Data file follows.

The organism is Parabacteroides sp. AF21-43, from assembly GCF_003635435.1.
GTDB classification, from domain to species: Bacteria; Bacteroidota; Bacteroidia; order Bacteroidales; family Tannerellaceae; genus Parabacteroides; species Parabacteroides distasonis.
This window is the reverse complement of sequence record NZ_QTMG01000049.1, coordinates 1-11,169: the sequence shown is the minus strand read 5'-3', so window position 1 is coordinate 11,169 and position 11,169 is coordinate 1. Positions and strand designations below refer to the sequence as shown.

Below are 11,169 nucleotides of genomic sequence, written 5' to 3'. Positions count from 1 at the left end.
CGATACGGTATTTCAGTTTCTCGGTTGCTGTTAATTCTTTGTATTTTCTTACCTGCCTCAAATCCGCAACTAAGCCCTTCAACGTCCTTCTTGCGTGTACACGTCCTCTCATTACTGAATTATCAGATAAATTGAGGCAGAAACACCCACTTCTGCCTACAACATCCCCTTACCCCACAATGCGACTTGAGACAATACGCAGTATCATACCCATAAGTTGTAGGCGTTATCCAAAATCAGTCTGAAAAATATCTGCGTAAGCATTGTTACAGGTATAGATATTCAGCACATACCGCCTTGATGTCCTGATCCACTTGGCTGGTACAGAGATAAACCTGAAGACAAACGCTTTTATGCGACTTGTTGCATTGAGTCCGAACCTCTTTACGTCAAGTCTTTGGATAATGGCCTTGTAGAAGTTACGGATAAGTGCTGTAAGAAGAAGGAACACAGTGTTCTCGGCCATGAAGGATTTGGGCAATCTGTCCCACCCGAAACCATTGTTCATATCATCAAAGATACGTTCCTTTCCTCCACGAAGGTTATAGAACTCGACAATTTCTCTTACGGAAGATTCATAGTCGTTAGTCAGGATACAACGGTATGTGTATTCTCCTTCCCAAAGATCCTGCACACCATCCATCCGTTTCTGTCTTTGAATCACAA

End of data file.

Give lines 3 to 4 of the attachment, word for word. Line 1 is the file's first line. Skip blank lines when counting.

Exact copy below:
This window is the reverse complement of sequence record NZ_QTMG01000049.1, coordinates 1-11,169: the sequence shown is the minus strand read 5'-3', so window position 1 is coordinate 11,169 and position 11,169 is coordinate 1. Positions and strand designations below refer to the sequence as shown.

Below are 11,169 nucleotides of genomic sequence, written 5' to 3'. Positions count from 1 at the left end.